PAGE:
History - Venice, known also as Venezia is
interesting and the City of Venice played a major
role in the development of Italy and Europe. The first
settlers in Venice arrived arount the 5th and 6th
centuries. Residents on the mainland wanted to escape
the marshy areas and moved to the islands in the lagoon.
This labyrinth of tiny islands had very little land
to accommodate new villages and so the new arrivals
built their houses by creating artificial foundations
(they drove stakes into the subsoil on of the seabed
of the islands and in effect their primitive houses
Slowly but surely, a city evolved and Venice became
a Republic. The chief of Venice was called a “doge”,
a term still closely associated with the City
The Venetians had great devotion
to St Mark and in the 9th Century his body was brought
to Venice, reinterred and the massive Basilica of
St Mark was completed by the 11th Century in his honour.
During the Crusades, Venice rose to prominance and
about the 13th Century, the Venetians conquered Constantinople.
The Crusaders brought back jewels and trophies from
their conquests and many of them can still be seen
in the city today including some of the marble statues
in St Mark’s.
At this stage, Venice was an important commercial
port and served as a link between the West and East.
Venice now ruled much of the eastern part of the Mediterranean
and the city was an important centre.
Genoa wanted some of this commercial success and
there were several battles with Venice eventually
winning out in the 14th Century. This was shortly
after the city had suffered greatly from the Black
Death. In the 15th Century, the Republic of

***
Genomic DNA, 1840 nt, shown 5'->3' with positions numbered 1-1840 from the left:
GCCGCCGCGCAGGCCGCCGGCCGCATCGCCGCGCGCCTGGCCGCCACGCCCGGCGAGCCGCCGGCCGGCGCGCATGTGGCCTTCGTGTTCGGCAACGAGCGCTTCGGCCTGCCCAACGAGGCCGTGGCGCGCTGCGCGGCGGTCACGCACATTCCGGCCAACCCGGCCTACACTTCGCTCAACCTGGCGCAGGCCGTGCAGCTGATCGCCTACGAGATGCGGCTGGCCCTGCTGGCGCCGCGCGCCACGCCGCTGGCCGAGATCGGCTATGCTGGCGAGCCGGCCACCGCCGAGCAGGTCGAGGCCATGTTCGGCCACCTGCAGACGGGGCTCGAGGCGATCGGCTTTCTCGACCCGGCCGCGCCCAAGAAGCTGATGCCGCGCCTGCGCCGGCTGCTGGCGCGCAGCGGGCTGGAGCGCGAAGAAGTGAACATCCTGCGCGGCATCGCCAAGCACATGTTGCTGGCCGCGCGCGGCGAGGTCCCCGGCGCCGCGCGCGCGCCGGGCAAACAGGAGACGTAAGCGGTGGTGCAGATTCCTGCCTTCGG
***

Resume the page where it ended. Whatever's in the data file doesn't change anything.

Venice saw its important conquest, Constantinople,
wrested back by the Turks and this had a disastrous
effect on the Venetian dominance of the region.
Further plagues and infighting amongst the city’s
rulers coupled to the Turks incursions on the enieian
Empire led to the loss of Cyprus and other important
areas. Around this time the Doge’s Palace
was burnt down and many treasures were lost.
Napolean ruled Venice for a while
in the first half of the 19th Century and in 1866
Venice became part of the Kingdom of Italy. For a
number of decades, there was an increase in industry
and a railway bridge to link with the mainland was
build opening up further trade. The canals remained
of great importance and were developed and improved.
In the mid 20th Century a major land bridge was built
to the mainland of Italy linking up Venice with Mestre
Increased industry on the mainland has brought problems
to Venice and in 1966 the floods experienced by Venice
was devastating. Although much restoration has taken
place since 1966, water pollution and flooding continues
to be a problem. In fact, the City of Venice
is slowly sinking despite continual measures to improve
matters, and it is hoped that the latest of these
will reverse the process.
Over the last hundred years, tourism has become more
and more important and now Venice is one of the great
Tourist Attractions of the world.